Also critical to success in tapping these opportunities faster, is driving more investment into research and development (R&D) activities to foster a culture of experimentation and innovation. Insider estimates suggested that rail companies spend less than one per cent of overall budget on R&D, compared to other successful high-tech sectors which can spend upwards of 10 per cent.
Making these investment changes would also help to attract the next generation of bright thinkers into rail, and keep them enthused once they get there.
Demonstrate the possible, drive momentum
Creating truly digital stations could be a major opportunity – with a flagship project centred on a major station in the North a viable option.
This would mean digitising the entire experience, underpinned by robust connectivity. Such a ‘digital-first’ station could give passengers a fully integrated experience underpinned by technology-enabled services they have come to expect, all supported through better sharing of data which drives a deeper understanding of the customer base and support the continuous improvement of services, providing commercial opportunities while driving up social engagement. This virtuous circle utilises the insight enabling product and services to be refined, driving up customer satisfaction levels as a result.
It would also create a new kind of relationship between rail companies and passengers — a rail operator can become a real-time journey advisor, a “journey’s friend”, providing hints, tips and nudges along the customer’s route and layering on other relevant information: the location of the nearest coffee shop, services that might be of interest or relevant offers travellers might like to take advantage of on the go.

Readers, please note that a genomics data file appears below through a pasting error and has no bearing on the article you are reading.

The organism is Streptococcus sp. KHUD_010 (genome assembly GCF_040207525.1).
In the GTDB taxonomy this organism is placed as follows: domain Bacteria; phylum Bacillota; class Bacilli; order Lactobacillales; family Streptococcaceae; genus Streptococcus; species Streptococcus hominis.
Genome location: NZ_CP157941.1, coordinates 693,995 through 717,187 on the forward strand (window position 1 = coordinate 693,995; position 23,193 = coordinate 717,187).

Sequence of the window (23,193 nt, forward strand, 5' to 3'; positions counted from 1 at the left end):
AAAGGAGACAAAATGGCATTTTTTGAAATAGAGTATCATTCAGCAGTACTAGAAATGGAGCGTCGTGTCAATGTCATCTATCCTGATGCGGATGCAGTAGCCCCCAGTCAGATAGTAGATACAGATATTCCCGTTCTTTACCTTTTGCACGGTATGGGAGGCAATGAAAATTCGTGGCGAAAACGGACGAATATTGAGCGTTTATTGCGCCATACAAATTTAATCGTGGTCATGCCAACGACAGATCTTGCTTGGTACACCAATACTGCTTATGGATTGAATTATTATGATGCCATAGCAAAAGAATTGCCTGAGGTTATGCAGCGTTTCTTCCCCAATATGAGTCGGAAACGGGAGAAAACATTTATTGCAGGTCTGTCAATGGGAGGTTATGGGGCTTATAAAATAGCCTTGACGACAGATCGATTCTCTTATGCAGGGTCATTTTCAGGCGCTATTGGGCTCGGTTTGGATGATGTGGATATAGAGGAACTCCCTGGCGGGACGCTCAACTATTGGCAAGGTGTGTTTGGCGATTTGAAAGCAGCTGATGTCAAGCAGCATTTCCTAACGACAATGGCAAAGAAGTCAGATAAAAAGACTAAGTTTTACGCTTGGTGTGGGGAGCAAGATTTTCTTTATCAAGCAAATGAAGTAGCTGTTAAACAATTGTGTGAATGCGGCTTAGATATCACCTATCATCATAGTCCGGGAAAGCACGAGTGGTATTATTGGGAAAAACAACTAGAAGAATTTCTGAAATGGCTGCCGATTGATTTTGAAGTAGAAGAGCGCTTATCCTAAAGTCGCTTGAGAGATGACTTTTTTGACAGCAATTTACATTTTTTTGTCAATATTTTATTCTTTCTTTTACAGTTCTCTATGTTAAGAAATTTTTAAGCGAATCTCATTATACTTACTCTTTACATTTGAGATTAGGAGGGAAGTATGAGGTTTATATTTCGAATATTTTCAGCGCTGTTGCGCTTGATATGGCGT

Simplifying fares and payment modes is also a priority for improving the customer relationship, as has been demonstrated by Transport for London’s (TfL) Oyster system.
The key is to identify and create these exemplar projects and keep moving. As one operator noted, going at the pace of the slowest puts progress at risk; seizing an idea that people can get behind, building momentum as you go, is key.
Unleash the power of data
Once rail companies begin to deploy digital technologies in this way, they will be better positioned to do much more with data, based on outcomes.
They’ll be able to use data to both understand the problems that they need to solve and to address them. They will also become more predictive – we’ve seen sensors and analytics successfully used in car parks, for example, to predict demand, manage the space and even drive innovation around pricing structures.
To deliver on customer expectations, openness and data aggregation is also key — looking through the lens of personal mobility, rather than simply rail. This means considering all aspects of the customer’s journey, from how they get to the train station and where they might stay when they arrive, to providing personalised retail offers for refreshments along the journey. Integrating personal transport and mobility tools, such as apps, so that they speak to one another rather than competing – even abroad – was highlighted as a goal to deliver a seamless experience.
Follow the customer
Commuter expectation is rising and the opportunity to meet and exceed this collective anticipation provides real opportunities. Once pioneers in the rail sector present commuters with the art of the possible and momentum builds around this, the rest of the industry may find that following suit is the logical choice.
The UK rail industry must be bold. Fresh obstacles will emerge as rail digitally transforms – from cybersecurity threats to debates about data ownership. Those challenges, too, will be defined – and tackled – by a relentless focus on outcomes.
Rail needs to place the passenger front and centre of the experience. Rooted in safety and reliability and moving to value, new and vital digital offerings and the flow of real-time information with every decision made done so with the commuter at the heart.
Vice President & Sales Director – Transport, Atos UK & Ireland